Republican state lawmakers considering ways to reform Georgia’s tax code are looking at taxing groceries. A joint committee on tax reform discussed the idea Monday in preparation for the upcoming legislative session.
Lawmakers leading the charge on tax reform want to cut taxes, including an energy tax that manufacturers pay.
Republicans don’t plan to generate new revenue for the state through the proposed changes. And they say re-instating the grocery sales tax is the best way to offset the cuts.
Senate President Pro Tempore Tommie Williams says it’s fairer than other taxes.
“Everyone pays – people who come across the state line, tourists, illegals, anybody working for cash. They would all pay it and give the break to people paying [income] taxes, those that are taken out of their check once a week or at the end of the year,” he said to the committee.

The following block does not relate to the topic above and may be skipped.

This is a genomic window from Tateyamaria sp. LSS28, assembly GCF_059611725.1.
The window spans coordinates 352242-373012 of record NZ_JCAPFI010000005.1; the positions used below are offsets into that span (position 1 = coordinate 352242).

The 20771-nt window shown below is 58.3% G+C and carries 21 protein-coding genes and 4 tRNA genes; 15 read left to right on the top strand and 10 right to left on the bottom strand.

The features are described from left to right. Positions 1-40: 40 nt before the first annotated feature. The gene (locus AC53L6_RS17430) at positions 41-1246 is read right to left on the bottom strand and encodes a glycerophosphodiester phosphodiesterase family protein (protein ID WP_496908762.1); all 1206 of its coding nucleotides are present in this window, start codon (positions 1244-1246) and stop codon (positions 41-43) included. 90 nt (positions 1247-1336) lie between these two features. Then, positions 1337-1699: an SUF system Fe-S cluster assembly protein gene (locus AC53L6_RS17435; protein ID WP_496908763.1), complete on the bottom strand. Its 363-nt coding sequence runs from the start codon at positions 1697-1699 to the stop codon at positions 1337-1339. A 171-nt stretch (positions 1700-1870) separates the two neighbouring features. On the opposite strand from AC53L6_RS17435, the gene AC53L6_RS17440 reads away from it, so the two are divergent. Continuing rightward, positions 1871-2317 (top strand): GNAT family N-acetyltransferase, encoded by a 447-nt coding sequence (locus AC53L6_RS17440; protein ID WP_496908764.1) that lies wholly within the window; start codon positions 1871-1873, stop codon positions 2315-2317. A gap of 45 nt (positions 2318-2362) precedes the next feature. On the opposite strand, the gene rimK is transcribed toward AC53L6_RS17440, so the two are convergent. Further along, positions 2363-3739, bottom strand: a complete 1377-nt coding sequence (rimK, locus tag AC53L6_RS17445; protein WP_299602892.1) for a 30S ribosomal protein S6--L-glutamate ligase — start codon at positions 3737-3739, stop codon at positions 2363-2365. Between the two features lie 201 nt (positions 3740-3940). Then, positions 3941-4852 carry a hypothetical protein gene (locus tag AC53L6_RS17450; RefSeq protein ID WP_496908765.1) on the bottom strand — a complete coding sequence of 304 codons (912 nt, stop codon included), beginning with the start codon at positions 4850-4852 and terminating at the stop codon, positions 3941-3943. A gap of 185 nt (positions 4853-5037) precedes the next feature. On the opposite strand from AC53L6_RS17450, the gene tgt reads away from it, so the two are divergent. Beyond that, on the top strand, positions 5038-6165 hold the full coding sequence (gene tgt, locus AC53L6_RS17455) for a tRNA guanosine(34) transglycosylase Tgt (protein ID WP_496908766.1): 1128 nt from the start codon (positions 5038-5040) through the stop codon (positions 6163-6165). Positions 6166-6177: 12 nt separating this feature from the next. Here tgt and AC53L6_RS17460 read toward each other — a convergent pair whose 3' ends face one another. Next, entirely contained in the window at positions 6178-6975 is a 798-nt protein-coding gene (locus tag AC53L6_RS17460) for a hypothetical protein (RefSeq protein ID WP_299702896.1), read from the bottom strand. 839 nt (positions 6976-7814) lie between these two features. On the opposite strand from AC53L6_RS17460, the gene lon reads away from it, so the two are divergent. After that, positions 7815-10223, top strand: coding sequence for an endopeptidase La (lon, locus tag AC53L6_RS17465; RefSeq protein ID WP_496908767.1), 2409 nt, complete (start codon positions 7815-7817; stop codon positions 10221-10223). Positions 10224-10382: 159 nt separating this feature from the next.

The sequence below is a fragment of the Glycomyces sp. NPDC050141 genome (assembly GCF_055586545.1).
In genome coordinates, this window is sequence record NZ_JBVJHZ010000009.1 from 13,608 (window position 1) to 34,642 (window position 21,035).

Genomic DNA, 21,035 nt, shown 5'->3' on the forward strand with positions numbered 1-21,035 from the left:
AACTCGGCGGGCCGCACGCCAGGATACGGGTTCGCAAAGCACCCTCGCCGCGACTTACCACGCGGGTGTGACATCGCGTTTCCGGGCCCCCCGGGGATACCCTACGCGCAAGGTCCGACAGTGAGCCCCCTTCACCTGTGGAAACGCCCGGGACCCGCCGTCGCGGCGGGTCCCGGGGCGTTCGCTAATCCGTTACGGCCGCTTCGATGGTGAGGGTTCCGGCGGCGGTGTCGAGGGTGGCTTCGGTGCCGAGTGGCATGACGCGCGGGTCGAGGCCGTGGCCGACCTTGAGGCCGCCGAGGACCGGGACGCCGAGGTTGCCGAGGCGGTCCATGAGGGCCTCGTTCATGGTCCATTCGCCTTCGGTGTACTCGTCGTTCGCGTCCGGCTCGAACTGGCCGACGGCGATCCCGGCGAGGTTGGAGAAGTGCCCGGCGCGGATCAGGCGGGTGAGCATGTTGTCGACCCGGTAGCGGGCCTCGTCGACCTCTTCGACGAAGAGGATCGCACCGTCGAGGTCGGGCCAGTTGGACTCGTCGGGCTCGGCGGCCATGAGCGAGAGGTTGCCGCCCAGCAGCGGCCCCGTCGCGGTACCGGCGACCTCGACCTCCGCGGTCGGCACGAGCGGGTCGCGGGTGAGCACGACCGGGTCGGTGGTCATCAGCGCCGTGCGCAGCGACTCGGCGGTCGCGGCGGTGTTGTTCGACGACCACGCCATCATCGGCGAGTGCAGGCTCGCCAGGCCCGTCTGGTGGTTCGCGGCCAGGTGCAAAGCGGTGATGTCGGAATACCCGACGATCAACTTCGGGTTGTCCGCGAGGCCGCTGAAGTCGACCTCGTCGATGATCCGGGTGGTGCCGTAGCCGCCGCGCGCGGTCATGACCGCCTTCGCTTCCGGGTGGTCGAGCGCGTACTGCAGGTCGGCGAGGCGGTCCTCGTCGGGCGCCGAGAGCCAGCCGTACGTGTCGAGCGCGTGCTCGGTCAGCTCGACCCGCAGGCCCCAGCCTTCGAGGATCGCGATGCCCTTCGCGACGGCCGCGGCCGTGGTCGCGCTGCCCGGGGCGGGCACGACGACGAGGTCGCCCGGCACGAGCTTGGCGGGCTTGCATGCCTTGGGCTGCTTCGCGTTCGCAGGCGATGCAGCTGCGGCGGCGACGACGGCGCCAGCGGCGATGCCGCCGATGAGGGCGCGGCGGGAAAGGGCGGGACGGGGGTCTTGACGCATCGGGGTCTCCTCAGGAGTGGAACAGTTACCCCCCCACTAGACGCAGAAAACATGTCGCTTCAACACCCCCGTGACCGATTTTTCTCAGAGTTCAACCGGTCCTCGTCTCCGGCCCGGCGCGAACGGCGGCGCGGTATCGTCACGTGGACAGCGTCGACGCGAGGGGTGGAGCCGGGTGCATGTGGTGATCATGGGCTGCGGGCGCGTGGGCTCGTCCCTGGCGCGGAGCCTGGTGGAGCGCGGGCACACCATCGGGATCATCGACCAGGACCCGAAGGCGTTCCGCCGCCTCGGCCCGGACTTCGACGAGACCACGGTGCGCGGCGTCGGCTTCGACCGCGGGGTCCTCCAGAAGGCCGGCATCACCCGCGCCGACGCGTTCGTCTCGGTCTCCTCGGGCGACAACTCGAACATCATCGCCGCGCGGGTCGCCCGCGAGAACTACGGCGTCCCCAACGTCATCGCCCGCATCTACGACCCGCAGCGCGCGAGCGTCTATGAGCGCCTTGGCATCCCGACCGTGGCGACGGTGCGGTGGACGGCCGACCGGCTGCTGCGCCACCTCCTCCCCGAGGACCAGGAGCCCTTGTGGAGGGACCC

But Democrats say a food tax would hurt lower-income residents. Sen. Steve Henson, a Tucker Democrat, says instead the committee should considering lifting current tax breaks.
“To look at all those $1.6 billion in tax subsidies or breaks in a true, critical analysis to see whether they create jobs would be the best way to fund an energy sales tax exemption,” he said.
Lawmakers also discussed raising the cigarette tax.
A special tax council recommended re-instating the grocery tax earlier this year, but lawmakers rejected the idea.
The 2012 legislative session begins January 9th.